Why did you attempt to write in English and not in your mother tongue?

As a young boy I lived in a village that had seen neither bus nor rail transport. I was tutored in the Oriya language alone. One day, when my elder sisters, reading a Bengali book, were stumped by a word for which they did not know the meaning, I explained it to them. One of the sisters was astonished and asked me how I knew this; the other replied that I knew everything. You must believe me, that day I proceeded to teach myself how to read the Bengali language. If you ask me to explain how, I cannot. Similarly when I happened to read what an Indian writer had written in English about India, I was shocked. Such a negative portrayal. Compelled by an inner force, I decided to write positively about my country thereafter. I prepared myself in a couple of years to write in English.

You once said, “Every language has a life force and divine power to it”…

There certainly is such a force. If we repose faith in such a divine force and maintain our relationships correctly, we are sure to have beneficial results. .

It is your belief that there are five kinds of literary paths, isn’t it?

The first path is where the writing is done out of sheer inspiration alone like the works of Vyasa and Valmiki. Today, even if we write for our personal satisfaction, there are rewards in the shape of cash, fame and awards. It was not the same in those days. The next kind is writing that sets a lofty ideal ahead and inspires us to strive for it. Examples are literary works like the Panchatantra. The third sort reflects life as it is, pragmatic literature, I call it. There is no set goal but rather it reflects good and bad as it is experienced and understood by the writer. The fourth kind is that which has a purely entertainment value. I don’t think there is anything wrong with entertaining literary pieces that contain such elements in the right proportion. The last one that looks at the business aspect alone—writing that is full of violence and vulgarity—is just like poison, to be avoided at all cost.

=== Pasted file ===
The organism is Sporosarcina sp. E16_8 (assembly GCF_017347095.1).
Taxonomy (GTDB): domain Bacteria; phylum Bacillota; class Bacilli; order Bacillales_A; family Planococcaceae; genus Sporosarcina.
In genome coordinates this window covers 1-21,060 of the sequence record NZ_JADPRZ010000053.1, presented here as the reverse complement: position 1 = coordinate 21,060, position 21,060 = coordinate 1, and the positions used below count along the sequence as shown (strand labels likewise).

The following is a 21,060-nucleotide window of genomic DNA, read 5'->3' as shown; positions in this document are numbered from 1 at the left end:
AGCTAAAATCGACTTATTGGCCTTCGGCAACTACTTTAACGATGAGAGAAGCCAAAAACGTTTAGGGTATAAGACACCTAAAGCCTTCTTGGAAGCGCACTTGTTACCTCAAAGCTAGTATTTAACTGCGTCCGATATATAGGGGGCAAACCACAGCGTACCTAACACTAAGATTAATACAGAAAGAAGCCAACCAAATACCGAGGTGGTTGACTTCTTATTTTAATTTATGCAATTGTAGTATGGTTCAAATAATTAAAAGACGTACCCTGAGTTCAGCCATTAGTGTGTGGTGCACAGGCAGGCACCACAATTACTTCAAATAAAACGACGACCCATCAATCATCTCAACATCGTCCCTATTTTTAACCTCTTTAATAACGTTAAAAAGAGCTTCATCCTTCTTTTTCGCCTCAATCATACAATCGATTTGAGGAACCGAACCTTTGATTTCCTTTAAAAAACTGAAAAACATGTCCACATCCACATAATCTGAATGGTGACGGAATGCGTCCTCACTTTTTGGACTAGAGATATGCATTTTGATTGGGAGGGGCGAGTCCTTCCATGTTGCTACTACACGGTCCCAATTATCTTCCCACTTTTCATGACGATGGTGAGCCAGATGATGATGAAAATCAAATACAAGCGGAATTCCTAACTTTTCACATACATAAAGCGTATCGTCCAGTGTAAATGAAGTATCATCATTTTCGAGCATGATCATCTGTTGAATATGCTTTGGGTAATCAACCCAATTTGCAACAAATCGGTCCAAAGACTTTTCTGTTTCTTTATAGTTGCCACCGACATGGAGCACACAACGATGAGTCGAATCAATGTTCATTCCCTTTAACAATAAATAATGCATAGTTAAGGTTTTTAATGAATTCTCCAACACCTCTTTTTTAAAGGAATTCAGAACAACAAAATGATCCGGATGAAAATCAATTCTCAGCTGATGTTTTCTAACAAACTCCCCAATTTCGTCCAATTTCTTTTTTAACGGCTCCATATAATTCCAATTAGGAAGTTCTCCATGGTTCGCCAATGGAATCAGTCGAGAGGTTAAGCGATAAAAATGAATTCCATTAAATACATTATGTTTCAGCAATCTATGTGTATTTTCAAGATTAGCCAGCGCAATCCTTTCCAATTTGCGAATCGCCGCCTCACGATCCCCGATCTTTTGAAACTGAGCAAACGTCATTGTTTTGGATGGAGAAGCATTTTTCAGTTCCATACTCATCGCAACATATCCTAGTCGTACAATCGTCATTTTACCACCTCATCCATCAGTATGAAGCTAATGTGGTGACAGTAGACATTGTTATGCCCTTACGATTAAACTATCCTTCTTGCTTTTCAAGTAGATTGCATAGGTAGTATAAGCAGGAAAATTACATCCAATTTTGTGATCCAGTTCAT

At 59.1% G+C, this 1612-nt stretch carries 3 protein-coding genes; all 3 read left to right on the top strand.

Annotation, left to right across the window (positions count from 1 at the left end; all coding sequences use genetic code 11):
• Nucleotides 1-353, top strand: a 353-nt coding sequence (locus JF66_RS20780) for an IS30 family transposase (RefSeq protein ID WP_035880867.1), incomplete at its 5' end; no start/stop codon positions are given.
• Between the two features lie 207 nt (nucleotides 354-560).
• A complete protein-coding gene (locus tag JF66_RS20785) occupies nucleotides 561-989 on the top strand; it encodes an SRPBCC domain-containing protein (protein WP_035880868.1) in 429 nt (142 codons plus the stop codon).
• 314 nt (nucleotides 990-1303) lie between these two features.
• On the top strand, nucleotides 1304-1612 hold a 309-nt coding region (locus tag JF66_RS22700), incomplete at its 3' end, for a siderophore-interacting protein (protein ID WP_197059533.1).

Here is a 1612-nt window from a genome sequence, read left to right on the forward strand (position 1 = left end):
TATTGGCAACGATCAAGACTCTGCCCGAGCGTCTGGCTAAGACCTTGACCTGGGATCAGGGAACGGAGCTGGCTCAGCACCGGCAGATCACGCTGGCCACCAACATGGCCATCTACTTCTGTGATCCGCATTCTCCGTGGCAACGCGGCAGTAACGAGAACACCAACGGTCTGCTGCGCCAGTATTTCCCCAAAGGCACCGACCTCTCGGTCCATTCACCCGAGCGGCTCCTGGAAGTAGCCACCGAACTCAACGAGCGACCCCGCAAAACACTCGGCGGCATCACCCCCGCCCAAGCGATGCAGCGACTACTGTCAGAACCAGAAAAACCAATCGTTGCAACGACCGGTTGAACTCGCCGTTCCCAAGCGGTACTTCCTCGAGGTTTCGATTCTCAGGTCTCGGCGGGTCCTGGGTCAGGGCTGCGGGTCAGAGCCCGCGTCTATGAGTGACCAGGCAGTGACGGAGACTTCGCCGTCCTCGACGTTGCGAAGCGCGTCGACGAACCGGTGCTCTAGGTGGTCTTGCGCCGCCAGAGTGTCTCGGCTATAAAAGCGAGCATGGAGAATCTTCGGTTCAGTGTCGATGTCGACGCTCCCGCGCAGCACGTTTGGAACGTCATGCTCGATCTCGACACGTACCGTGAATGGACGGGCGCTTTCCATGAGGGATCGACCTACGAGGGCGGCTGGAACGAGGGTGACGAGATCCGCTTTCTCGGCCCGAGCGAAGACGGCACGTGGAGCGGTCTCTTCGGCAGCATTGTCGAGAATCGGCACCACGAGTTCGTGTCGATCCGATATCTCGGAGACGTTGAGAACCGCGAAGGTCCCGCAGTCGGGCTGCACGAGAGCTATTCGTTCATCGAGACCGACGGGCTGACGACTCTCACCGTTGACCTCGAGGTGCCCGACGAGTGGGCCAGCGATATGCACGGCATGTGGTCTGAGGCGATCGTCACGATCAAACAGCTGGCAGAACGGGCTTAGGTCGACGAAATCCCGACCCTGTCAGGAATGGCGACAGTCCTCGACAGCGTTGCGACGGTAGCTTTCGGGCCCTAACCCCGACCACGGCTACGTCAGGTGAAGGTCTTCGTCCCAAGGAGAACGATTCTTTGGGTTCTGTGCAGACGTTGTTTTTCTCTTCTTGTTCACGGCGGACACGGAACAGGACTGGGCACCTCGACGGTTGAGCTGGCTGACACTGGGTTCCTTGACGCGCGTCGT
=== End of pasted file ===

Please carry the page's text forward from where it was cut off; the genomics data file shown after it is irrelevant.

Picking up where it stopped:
As I speak to you, I notice that you used the word ‘inspiration’ and ‘motivation’ often. What is the difference between them?

Inspiration is an independent force. In motivation though, inspiration may have a part. Inspiration is anything that you would do without expectation of returns. When the mother lifts and cuddles her child, it is out of sheer inspiration and she expects nothing in return. When you picked up your cat and fondled it sometime ago, did you have any ulterior motive? No. That is what inspiration all about. Motivation on the other hand compels you to act in a particular manner with a predetermined objective in mind.

So, can we assume that when a writer’s work is meant to stimulate a particular action, it is done with a commercial objective?